Twenty years after missing WPIAL title game-tying extra point, Penn-Trafford grad Topper uses experience as teaching point

Friday, November 17, 2017 | 4:24 PM

Penn-Trafford is back in the WPIAL football final. That means one name instantly gets resurrected from the Warriors' championship game past.

Kevin Topper.

He remains part of one of the program's, “Where were you when?” moments.

This is the 20th anniversary of Topper's infamous missed extra point.

The big scoreboard at Three Rivers Stadium has long been demolished, any remaining dust particles from it long washed away by weather, street sweepers and tailgaters along the North Shore.

But Topper can still see a score so bright it still makes him squint.

Upper St. Clair 28, Penn-Trafford 27.

Two decades later, it still hurts.

With a KBL-TV audience looking on and hundreds craning their necks inside the stadium as the ball was snapped, Topper missed the extra point that would have tied the score against Upper St. Clair during the 1997 WPIAL Class AAAA championship.

The Warriors had just scored on a fourth-and-11 play — a long pass from Eric Stewart to Marko Thomas — to get within a point with 18 seconds remaining.

Topper was 49 for 49 on extra points as he lined up for No. 50. But the kick was low and left. No overtime. No championship.

Then-coach Art Tragesser ran out and embraced Topper as his kicker hit rock bottom.

Longtime Warriors athletic trainer Larry Cooper was the first to greet — and console — Topper after the tugged attempt.

“It's not on you,” Cooper said he told Topper. “You're not the only one who made a mistake today. This does not define you.

“He really felt like he was out on an island.”

Cellphones weren't nearly as prominent, but Topper's would have “blown up” if he had one then. Instead, his home phone rang for days as calls from loved ones and famous strangers came in.

Norm Johnson, the Steelers kicker that year, and former Browns and Giants kicker Matt Bahr, called him to ease his pain.

Topper also received a consolation letter from the Buffalo Bills.

Topper turned the miss into a positive. He made his point, after.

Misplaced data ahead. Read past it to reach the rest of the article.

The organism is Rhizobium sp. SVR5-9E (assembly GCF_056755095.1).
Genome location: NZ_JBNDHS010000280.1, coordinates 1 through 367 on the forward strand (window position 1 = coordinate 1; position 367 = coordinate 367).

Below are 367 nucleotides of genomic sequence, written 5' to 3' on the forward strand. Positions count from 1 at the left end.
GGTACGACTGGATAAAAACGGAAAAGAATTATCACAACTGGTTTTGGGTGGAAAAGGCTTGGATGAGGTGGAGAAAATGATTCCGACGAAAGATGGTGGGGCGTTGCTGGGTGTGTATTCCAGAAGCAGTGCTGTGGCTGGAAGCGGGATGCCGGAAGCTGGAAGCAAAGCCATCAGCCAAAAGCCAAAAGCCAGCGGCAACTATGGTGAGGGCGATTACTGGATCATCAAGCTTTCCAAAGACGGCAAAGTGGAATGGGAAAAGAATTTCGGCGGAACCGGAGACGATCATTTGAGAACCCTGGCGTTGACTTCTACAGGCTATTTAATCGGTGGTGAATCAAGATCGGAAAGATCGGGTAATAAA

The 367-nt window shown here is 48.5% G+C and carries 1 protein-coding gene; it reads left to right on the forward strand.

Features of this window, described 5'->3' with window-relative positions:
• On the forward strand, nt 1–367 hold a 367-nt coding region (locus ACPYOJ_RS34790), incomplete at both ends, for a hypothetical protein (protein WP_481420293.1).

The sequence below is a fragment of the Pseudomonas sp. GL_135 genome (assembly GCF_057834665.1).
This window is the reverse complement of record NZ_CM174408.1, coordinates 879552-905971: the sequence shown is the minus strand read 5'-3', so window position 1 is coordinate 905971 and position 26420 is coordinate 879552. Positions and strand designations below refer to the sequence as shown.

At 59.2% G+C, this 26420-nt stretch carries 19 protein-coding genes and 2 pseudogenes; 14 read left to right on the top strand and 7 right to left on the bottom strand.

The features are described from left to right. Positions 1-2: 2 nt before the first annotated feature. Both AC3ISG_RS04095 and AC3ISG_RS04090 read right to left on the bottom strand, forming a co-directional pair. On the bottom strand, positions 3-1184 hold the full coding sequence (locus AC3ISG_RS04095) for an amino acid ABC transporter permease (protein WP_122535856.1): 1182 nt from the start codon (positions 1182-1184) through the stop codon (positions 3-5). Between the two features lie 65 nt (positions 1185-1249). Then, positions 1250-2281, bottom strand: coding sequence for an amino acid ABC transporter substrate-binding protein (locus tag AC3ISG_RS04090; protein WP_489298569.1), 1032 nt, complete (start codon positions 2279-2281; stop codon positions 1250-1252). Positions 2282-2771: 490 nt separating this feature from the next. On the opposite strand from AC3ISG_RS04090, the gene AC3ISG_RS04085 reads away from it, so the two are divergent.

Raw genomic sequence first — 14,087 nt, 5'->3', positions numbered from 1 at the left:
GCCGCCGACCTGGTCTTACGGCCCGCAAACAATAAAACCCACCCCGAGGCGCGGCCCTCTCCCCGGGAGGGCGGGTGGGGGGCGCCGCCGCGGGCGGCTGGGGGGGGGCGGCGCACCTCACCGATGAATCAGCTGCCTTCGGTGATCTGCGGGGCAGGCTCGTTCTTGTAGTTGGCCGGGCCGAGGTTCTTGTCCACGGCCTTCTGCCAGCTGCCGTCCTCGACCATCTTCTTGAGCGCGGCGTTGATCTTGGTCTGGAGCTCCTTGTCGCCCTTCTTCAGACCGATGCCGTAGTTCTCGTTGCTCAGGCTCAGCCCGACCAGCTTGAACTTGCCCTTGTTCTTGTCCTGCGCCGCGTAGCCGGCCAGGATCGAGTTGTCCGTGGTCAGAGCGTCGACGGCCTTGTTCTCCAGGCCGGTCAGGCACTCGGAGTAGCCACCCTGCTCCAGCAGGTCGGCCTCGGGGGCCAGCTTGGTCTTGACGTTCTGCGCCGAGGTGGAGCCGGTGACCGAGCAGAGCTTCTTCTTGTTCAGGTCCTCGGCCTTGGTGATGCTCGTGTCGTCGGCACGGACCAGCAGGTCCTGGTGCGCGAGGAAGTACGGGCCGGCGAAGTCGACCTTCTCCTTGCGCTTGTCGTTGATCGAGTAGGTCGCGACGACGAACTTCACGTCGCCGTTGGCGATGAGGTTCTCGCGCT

Even though some kicked him when he was down, droves of supporters poured in.

Family and friends, former kickers and coaches, and even strangers and non-football fans, reached out with empathy.

“There's no denying missing that kick was horrible,” Topper said. “I let my teammates down, but it molded me into who I am today. I never let it define me, though. I use the lessons I learned from it with my students by teaching them they're not going to be perfect, and that's OK. Sometimes they're going to fail, but that's what molds all of us into who we become.”

Topper is a first-grade teacher at Quaker Valley.

“I look forward to teaching my 8-month-old daughter that it's OK to make mistakes and how to gain confidence despite them,” Topper said.

Ironically, Cooper once worked with Del Norwood, the father of former Buffalo Bills kicker Scott Norwood, whose missed a 47-yard field goal in Super Bowl XXV and magnetized the infamous phrase “Wide Right.”

Buffalo lost to the New York Giants, 20-19, in 1991 at Tampa Stadium, the headshaking outcome secured when Norwood's kick, hardly a chip shot, misfired.

Cooper worked alongside Del Norwood at Washington-Lee High School in Arlington, Va.

Scott Norwood later was quoted as saying, “I certainly don't dwell on it. I've moved on and have it in its proper place and perspective.”

Upper St. Clair coach Jim Render, who coached the Panthers in 1997, said off the cuff recently that the '97 championship was remembered for a missed extra point, but he reminds people that his kicker made four extra points — a reflection of how kickers can be taken for granted at times, until the big miss.

Render was complimentary of Penn-Trafford, which last Friday topped his Panthers, 35-14, in the semifinals to reach this year's Class 5A title game Saturday night at Heinz Field.

For two decades, Topper's folklore has been passed down to every kicker to wear a Warriors' uniform.

“I'm sure there were more plays in the game than that one that could have changed the outcome,” said current Penn-Trafford kicker Nick Tarabrella, who has program records for career extra points and field goals. “But my heart goes out to him, too. As kickers, that's what we sign up for, and if it comes down to it this Saturday I'll be ready.”

Bill Beckner Jr. is a Tribune-Review staff writer. Reach him at or via Twitter @BillBeckner.

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